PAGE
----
I decided to check out the damage. A look of sheer terror washed over my face when I looked in the mirror. I only wish I would have had the presence of thought to have a camera nearby. My face was COVERED in bumps, and completely red. My neck was also covered. COVERED! I didn’t check below the waist, because I didn’t want to drop my trousers in front of a mirror in a hotel bathroom. I did lift my shirt though. My back was rather nasty and riddled with bumps, and my front side had about 10 or so. My face and neck were the worst though. There were some bumps on my arms as well.

My manager, and the manager of our sister region met me just outside of the bathroom. I’d never had anything like this happen to be before, so I was open to suggestions. They both said “hospital”. I still felt pretty good, so we (me and my manager) decided against calling an ambulance, and opted for a taxi instead. We went to the local hospital’s Emergency department. I filled out the information and waited. As I’m sitting in the waiting room, I noticed that I was starting to have difficulty swallowing. I immediately concentrated on my breathing and noticed it was a little raspy and wasn’t as easy to do anymore.

I mentioned to the very nice lady at the desk that my throat was starting to swell a bit. Within about, oh, 2 seconds, I was being taken to Emergency. A guy comes in with some pills and needles. We tell him that I’d already taken 25mg of Benedryl beforehand. He says “Well, you’re about to get some more then.” He gives me a Prednisone pill, and 2 Pepcid (because the Prednisone is hard on the stomach). He is then having a conversation with my manager about the stretchers at the hospital (we work for the company that makes them). I’m listening, but not really participating, because I’m not feeling so hot. Suddenly, and without warning, the guy (without ever even taking his eyes off my manager) stabs the needle into my shoulder.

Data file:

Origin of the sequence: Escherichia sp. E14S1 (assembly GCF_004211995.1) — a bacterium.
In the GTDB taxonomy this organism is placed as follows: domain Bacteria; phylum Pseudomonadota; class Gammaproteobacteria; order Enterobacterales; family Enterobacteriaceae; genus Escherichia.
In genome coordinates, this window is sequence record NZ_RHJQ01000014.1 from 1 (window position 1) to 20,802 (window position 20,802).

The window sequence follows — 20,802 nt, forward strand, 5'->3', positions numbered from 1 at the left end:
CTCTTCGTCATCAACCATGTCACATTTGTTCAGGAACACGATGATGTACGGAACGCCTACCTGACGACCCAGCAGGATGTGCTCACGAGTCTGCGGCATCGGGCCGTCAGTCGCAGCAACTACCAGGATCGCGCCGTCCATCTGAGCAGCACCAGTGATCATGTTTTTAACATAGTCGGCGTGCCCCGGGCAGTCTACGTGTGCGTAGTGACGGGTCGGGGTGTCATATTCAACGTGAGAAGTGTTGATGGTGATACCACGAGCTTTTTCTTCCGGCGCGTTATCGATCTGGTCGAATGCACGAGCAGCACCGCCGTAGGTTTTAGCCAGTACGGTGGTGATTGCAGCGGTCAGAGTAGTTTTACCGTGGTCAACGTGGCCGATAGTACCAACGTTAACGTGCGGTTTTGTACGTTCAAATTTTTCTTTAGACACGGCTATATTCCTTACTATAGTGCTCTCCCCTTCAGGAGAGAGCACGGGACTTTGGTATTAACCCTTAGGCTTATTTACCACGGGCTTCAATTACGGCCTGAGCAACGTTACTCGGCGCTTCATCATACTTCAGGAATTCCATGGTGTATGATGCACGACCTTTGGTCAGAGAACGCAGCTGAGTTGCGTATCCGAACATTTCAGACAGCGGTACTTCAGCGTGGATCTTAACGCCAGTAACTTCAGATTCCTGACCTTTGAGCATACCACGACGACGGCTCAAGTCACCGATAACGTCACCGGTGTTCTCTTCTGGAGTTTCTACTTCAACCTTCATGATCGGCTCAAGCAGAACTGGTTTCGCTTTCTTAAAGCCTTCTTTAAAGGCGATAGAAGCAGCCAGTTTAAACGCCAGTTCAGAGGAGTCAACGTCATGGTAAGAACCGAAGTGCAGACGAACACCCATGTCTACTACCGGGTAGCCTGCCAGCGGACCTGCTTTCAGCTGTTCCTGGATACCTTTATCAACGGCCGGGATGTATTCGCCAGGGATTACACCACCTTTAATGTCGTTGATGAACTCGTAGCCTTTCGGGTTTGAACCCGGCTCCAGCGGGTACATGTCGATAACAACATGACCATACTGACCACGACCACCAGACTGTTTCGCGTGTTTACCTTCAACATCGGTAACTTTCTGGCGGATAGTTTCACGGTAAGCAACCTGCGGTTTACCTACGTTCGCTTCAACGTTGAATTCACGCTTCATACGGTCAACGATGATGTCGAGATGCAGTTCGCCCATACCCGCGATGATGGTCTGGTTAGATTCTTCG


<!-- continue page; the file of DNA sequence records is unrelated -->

It’s hard to explain the feeling. It wasn’t pain, exactly, but it sure as heck wasn’t peaches and lollipops either. It felt like someone punched me real good in the arm. Then, a crampy feeling started moving its way down my arm, all the way to my finger tips. It was extremely uncomfortable. Within seconds, I was a zombie. At one point, I am certain that I was sleeping with my eyes open. But the itching disappeared within about 1 second of getting the shot. The swelling in my throat and lips was gone within seconds as well. The bumps stuck around for a bit, but were noticeably better. I couldn’t walk straight when I stood up, and found myself wondering if it was dangerous to have had 6 alcoholic drinks, then following that up with a bunch of make-you-drowsy Benedryl.

Thinks were pretty fuzzy after that. I don’t know how much longer we were at the hospital. I know we got back to the hotel around 2:40am. My manager told me that I didn’t need to be at the first couple meetings and to just sleep in. I couldn’t tell you why I set the alarm on my phone anyway.

I got to my room, and my key wouldn’t work. I had to stand outside of the room, catatonic, for about 10 minutes, waiting for security to let me in. The last thing I remember was taking my shoes off. After that, everything was black. I was dog tired, but feeling great otherwise at 7am, when the alarm went off. I made it to the meetings just fine.

Before Tuesday, I had no known allergies. I still don’t know for sure what it was that triggered that reaction in me. My guess would be the crab dip stuff. From what I hear, shellfish is a common allergy for people to have, and crab is a shellfish. So… maybe. I’d only had crab one other time in my life. Sarah had some at Red Lobster, and I tried a bite. Nothing happened at the time, so… I just don’t know.

I played it off at the time, but once I felt the swelling in my throat, I was scared. Genuinely scared. I can 100% guarantee you that I will never touch seafood again (except for Sarah’s tilapia).